This is political leadership. And we all need much more of it.

2020 was great, but we need to go much further, and that’s where the coming car CO2 regulatory review comes into play. “The 2021 review of both the ambition and the regulatory design of the car CO2 standards will determine whether or not there is sufficient electric vehicle supply and how quickly EU carmakers move away from suboptimal combustion engine and transition technologies towards future-proof zero emission vehicles,” T&E writes. “This is Europe’s chance to win the global e-mobility race.”


Graph courtesy T&E report.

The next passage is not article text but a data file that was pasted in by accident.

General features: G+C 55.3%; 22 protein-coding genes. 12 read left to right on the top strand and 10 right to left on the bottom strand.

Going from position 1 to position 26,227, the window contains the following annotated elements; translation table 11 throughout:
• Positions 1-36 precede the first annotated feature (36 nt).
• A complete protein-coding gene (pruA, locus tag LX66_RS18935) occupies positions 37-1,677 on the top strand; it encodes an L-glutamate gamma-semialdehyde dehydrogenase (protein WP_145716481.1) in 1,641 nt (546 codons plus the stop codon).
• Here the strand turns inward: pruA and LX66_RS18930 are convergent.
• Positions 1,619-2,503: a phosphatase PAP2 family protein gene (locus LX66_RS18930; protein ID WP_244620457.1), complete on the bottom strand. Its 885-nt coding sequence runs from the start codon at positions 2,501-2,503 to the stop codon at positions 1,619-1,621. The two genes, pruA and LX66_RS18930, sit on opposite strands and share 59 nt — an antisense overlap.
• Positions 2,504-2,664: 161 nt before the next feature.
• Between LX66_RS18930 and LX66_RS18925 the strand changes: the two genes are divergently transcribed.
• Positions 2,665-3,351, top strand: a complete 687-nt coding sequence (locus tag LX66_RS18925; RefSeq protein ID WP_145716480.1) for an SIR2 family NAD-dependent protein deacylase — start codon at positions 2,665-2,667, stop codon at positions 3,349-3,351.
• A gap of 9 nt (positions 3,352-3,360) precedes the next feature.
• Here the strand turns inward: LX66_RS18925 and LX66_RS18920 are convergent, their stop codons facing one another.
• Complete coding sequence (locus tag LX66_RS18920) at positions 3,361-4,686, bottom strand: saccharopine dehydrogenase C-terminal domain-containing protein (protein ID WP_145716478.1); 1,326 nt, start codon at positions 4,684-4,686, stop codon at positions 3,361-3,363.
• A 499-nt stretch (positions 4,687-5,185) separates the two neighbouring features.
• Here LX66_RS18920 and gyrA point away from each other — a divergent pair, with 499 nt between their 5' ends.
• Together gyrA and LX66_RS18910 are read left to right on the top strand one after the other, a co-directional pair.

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Zach is tryin' to help society help itself one word at a time. He spends most of his time here on CleanTechnica as its director, chief editor, and CEO. Zach is recognized globally as an electric vehicle, solar energy, and energy storage expert. He has presented about cleantech at conferences in India, the UAE, Ukraine, Poland, Germany, the Netherlands, the USA, Canada, and Curaçao. Zach has long-term investments in Tesla [TSLA], NIO [NIO], Xpeng [XPEV], Ford [F], ChargePoint [CHPT], Amazon [AMZN], Piedmont Lithium [PLL], Lithium Americas [LAC], Albemarle Corporation [ALB], Nouveau Monde Graphite [NMGRF], Talon Metals [TLOFF], Arclight Clean Transition Corp [ACTC], and Starbucks [SBUX]. But he does not offer (explicitly or implicitly) investment advice of any sort.